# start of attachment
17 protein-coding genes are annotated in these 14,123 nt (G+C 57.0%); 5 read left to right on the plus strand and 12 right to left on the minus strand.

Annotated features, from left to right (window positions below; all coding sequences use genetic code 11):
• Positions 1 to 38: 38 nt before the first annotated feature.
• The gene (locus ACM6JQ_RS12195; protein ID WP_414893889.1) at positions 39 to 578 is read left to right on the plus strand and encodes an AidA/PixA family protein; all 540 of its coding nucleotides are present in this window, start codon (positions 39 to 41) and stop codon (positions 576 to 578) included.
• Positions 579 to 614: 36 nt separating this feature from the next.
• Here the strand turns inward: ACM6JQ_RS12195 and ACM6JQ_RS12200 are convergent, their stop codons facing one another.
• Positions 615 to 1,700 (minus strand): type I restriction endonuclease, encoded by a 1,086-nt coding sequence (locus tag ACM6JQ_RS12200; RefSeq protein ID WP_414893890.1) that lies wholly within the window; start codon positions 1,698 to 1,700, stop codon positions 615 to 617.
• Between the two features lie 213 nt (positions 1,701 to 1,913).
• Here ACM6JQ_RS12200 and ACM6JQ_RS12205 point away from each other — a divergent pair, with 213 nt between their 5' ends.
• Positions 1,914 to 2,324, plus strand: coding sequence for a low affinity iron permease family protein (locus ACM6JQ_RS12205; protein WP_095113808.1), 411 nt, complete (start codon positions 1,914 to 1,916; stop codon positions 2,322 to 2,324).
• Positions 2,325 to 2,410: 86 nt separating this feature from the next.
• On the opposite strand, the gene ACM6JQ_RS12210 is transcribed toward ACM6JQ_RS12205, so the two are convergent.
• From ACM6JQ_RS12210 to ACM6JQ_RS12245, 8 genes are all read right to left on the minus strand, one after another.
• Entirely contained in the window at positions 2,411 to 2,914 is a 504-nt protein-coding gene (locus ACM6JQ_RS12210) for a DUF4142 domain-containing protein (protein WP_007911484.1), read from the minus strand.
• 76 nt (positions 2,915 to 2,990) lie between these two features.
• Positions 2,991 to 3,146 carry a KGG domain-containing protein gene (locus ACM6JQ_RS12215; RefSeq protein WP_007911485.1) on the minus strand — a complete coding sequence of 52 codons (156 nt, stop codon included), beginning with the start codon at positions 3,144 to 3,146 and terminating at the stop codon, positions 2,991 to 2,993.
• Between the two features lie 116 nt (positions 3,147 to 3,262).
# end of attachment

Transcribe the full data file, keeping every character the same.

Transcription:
17 protein-coding genes are annotated in these 14,123 nt (G+C 57.0%); 5 read left to right on the plus strand and 12 right to left on the minus strand.

Annotated features, from left to right (window positions below; all coding sequences use genetic code 11):
• Positions 1 to 38: 38 nt before the first annotated feature.
• The gene (locus ACM6JQ_RS12195; protein ID WP_414893889.1) at positions 39 to 578 is read left to right on the plus strand and encodes an AidA/PixA family protein; all 540 of its coding nucleotides are present in this window, start codon (positions 39 to 41) and stop codon (positions 576 to 578) included.
• Positions 579 to 614: 36 nt separating this feature from the next.
• Here the strand turns inward: ACM6JQ_RS12195 and ACM6JQ_RS12200 are convergent, their stop codons facing one another.
• Positions 615 to 1,700 (minus strand): type I restriction endonuclease, encoded by a 1,086-nt coding sequence (locus tag ACM6JQ_RS12200; RefSeq protein ID WP_414893890.1) that lies wholly within the window; start codon positions 1,698 to 1,700, stop codon positions 615 to 617.
• Between the two features lie 213 nt (positions 1,701 to 1,913).
• Here ACM6JQ_RS12200 and ACM6JQ_RS12205 point away from each other — a divergent pair, with 213 nt between their 5' ends.
• Positions 1,914 to 2,324, plus strand: coding sequence for a low affinity iron permease family protein (locus ACM6JQ_RS12205; protein WP_095113808.1), 411 nt, complete (start codon positions 1,914 to 1,916; stop codon positions 2,322 to 2,324).
• Positions 2,325 to 2,410: 86 nt separating this feature from the next.
• On the opposite strand, the gene ACM6JQ_RS12210 is transcribed toward ACM6JQ_RS12205, so the two are convergent.
• From ACM6JQ_RS12210 to ACM6JQ_RS12245, 8 genes are all read right to left on the minus strand, one after another.
• Entirely contained in the window at positions 2,411 to 2,914 is a 504-nt protein-coding gene (locus ACM6JQ_RS12210) for a DUF4142 domain-containing protein (protein WP_007911484.1), read from the minus strand.
• 76 nt (positions 2,915 to 2,990) lie between these two features.
• Positions 2,991 to 3,146 carry a KGG domain-containing protein gene (locus ACM6JQ_RS12215; RefSeq protein WP_007911485.1) on the minus strand — a complete coding sequence of 52 codons (156 nt, stop codon included), beginning with the start codon at positions 3,144 to 3,146 and terminating at the stop codon, positions 2,991 to 2,993.
• Between the two features lie 116 nt (positions 3,147 to 3,262).